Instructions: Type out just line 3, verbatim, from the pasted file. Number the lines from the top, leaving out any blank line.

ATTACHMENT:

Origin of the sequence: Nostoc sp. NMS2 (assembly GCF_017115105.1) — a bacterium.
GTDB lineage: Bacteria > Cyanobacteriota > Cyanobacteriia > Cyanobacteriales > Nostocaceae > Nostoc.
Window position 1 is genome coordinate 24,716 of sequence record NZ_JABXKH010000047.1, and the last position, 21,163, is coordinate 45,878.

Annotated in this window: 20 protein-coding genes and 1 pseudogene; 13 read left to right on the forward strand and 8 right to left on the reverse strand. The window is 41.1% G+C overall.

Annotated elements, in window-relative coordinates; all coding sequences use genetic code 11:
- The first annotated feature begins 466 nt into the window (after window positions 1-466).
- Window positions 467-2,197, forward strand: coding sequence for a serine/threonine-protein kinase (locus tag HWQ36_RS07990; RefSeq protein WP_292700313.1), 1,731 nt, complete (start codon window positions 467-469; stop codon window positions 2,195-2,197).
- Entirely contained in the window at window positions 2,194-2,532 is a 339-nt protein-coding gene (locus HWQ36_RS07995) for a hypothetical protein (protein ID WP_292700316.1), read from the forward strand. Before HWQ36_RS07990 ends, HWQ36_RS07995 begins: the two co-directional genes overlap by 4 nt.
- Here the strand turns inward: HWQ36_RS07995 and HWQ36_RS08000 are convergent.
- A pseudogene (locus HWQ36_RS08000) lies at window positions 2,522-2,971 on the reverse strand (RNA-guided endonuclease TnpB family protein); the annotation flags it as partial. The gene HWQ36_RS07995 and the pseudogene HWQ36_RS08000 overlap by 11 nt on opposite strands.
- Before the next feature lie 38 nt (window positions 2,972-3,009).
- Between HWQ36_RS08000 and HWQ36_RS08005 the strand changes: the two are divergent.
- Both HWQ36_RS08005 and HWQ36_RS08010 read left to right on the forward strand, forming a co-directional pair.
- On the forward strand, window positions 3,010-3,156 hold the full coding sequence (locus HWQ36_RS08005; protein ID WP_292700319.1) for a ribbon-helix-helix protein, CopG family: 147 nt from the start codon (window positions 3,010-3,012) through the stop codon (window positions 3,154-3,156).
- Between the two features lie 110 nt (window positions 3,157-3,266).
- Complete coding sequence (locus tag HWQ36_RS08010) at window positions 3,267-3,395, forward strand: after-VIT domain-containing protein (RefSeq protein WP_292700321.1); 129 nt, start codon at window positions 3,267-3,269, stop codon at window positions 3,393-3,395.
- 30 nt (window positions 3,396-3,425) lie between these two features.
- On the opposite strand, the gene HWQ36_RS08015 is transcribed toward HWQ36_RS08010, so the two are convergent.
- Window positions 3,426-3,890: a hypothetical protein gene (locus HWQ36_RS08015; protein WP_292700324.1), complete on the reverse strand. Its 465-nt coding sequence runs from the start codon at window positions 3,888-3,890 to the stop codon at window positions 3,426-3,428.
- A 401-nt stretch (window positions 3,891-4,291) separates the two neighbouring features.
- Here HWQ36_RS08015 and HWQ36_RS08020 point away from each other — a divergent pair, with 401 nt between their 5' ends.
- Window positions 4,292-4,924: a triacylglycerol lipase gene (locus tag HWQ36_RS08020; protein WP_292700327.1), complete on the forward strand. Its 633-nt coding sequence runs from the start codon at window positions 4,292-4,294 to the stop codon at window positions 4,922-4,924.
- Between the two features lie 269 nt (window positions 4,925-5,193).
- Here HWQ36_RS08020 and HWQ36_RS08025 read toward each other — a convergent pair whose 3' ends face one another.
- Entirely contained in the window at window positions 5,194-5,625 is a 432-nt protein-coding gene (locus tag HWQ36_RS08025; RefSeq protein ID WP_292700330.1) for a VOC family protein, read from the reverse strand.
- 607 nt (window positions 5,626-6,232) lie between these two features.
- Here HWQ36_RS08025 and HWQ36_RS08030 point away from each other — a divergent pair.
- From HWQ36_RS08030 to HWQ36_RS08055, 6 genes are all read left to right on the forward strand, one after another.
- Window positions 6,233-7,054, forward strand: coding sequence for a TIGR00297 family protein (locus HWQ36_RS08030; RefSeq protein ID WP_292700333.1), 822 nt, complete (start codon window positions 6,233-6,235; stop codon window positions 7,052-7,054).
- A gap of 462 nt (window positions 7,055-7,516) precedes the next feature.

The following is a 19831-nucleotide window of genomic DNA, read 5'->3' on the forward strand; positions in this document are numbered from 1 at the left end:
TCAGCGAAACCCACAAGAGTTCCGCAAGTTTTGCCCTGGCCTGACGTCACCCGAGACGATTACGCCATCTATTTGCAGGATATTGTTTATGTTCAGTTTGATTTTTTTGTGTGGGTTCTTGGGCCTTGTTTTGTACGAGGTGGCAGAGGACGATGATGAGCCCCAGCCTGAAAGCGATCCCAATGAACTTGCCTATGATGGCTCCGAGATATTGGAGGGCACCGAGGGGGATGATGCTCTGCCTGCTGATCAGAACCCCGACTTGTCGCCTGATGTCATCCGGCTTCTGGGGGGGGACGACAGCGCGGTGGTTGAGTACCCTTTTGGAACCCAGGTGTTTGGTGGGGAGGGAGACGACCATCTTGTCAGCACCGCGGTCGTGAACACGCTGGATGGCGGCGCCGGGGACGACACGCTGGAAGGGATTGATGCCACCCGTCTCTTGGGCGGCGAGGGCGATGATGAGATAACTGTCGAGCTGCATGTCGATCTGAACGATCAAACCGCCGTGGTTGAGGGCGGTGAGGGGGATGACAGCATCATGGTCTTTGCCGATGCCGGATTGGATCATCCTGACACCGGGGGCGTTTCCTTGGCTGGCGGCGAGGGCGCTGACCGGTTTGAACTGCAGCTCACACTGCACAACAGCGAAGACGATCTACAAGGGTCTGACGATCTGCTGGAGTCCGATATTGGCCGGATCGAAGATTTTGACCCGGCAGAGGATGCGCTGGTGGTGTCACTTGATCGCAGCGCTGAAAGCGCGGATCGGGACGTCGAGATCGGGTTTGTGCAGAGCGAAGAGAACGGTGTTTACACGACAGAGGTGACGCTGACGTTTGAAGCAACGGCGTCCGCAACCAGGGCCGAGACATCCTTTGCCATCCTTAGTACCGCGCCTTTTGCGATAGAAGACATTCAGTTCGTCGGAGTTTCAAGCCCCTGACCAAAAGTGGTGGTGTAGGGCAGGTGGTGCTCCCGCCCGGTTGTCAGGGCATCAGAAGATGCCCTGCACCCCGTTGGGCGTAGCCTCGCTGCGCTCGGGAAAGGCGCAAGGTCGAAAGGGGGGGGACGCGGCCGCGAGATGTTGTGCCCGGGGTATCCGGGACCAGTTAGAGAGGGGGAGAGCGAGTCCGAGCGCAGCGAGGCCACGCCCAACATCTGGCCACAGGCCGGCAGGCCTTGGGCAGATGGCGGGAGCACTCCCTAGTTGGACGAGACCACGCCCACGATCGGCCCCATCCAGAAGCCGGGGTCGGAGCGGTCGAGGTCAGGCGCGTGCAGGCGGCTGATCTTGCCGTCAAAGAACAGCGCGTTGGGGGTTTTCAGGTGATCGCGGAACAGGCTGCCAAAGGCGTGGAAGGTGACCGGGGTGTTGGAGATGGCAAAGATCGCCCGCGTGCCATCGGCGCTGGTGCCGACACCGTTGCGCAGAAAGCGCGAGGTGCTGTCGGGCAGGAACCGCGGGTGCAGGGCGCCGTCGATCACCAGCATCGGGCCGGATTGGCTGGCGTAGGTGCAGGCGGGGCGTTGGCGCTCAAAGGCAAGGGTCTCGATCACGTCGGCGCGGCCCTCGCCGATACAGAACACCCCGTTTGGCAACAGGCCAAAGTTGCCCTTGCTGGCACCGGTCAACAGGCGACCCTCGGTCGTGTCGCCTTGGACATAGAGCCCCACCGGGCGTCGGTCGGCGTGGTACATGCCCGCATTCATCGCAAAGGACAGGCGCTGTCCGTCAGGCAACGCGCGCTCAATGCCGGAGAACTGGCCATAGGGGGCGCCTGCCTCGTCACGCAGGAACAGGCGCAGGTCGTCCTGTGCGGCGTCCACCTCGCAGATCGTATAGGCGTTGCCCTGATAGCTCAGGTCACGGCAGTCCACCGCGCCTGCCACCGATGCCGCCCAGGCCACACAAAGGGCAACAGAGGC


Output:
Window position 1 is genome coordinate 24,716 of sequence record NZ_JABXKH010000047.1, and the last position, 21,163, is coordinate 45,878.